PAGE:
Your question about Red Rugs is a good one. Red Rugs were woven by refugees, primarily Turkmen, in Pakistan during the 1990′s. Since the US forced the Taliban from power in 2001 Turkmen refugees have been returning en masse to their traditional homes in Afghanistan, largely because ISAF offers them sufficient protection from the Taliban ethnic cleansing which drove many families to Pakistan during the 1990′s.
The effects of the Turkmen weavers returning to their homes in Afghanistan is, primarily, two fold. First, as refugees, if one was an engineer, one wove carpets. If one was a doctor, one wove carpets. Now the doctors and engineers are returning to their professions, so there are less weavers available to weave any type of rug. Secondly, many Turkmen weavers who wove Red Rugs in Pakistan are now weaving traditional designs or new variations of traditional designs (Khul Mohammadi mostly).
Much of the Pakistan production has moved to Afghanistan (Khul Mohammadi, Kazak, Vegetable Dye ‘Peshawar’) with the returning weavers, but not Red Rugs. I have not seen any Red Rugs produced in Afghanistan since 2001. In short, there is no more supply of Red Rugs. Occasionally I find a few Red Rugs and I post them, but they are scarce.
Lastly, this elimination of a design is not unique to Red Rugs, yet it continues to surprise me. Almost every war rug “pattern” has its moment of production, which then fades or stops. What is freely available one year, is totally unavailable the next year. Soviet Exodus rugs are one example and WTC rugs to a lesser degree.
Again, thank you for your question. Please write back if you have any further questions or comments.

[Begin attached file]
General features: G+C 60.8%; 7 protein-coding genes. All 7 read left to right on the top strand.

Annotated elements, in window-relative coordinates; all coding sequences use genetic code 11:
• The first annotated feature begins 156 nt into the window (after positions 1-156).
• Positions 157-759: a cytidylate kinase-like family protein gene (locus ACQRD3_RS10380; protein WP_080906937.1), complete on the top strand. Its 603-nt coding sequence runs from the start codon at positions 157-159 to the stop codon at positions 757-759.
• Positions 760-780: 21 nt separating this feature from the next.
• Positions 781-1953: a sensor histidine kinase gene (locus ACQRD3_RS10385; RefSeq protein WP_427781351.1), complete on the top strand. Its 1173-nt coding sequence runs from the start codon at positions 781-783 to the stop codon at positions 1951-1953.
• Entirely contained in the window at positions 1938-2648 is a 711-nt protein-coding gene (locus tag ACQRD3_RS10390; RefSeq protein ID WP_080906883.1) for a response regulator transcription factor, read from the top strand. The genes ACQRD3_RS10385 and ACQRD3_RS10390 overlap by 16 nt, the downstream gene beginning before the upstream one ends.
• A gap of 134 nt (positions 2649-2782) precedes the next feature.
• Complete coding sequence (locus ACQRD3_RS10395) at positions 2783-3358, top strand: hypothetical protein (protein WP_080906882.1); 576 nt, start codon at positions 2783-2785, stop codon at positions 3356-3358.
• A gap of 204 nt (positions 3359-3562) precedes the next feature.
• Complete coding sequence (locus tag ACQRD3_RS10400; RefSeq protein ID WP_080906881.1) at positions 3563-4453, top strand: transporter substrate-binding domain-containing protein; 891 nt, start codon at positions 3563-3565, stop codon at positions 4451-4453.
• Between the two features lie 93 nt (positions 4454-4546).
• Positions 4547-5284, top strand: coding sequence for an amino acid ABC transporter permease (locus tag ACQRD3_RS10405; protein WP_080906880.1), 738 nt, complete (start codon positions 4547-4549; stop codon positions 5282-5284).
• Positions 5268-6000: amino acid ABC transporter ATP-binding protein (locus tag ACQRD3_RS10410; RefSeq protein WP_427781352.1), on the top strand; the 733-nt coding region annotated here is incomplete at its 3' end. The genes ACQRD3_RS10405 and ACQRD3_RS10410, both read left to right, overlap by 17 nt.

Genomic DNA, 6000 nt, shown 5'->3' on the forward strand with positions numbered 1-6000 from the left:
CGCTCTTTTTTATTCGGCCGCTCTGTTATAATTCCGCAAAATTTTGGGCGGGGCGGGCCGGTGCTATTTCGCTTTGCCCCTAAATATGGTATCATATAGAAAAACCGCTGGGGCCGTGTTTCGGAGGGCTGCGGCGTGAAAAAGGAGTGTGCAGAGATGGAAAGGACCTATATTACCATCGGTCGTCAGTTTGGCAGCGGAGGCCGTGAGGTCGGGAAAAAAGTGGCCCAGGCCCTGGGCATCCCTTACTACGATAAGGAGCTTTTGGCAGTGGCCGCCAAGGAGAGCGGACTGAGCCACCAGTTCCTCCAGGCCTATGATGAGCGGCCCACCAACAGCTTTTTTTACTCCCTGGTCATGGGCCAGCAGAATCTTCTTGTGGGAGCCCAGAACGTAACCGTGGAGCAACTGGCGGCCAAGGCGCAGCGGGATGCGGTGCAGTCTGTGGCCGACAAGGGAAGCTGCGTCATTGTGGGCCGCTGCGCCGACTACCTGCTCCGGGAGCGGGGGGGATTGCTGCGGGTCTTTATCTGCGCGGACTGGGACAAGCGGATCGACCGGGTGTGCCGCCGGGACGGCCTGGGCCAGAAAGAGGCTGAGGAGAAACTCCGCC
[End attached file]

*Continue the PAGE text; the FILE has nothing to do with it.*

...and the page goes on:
Brooklyn, NY â€” October 10, 2006 â€” It won’t be hard to spot 45-year-old Nooria Nodrat among the 37,000 or so runners participating in the New York City Marathon on November 5. She’ll be the one in an Achilles Track Club tee-shirt accompanied by a coterie of six runners, one of whom will be tethered to her with a dish towel. One of 20 totally blind participants seeking to complete the grueling 26.2-mile course, Nodrat, a student at New York City College of Technology/CUNY (City Tech) majoring in human services, has been there before; will try another marathon. Her support team of volunteers from the Achilles Track Club will help her avoid collisions, stay upright throughout the course and find toilets and water.
Her achievement is all the more remarkable given a daunting array of difficulties and tragedies that lay in her path. Born in Kabul in 1961, long before the Taliban took over Afghanistan, Nodrat remembers the country as an old world poised for change, a world where women had to accept a subservient role. At 16, she entered an arranged marriage with a man 21 years her senior. They had two children, a son and a daughter. Both her oldest brother, Zia, whom she idolized, and her husband were blind. To be of assistance to them, she learned Braille, unaware of how necessary that skill would become later in her life. She worked as an editor with in the Publishing Services Department at the Institute for the Blind in Afghanistan, proofreading large print books and checking Braille texts.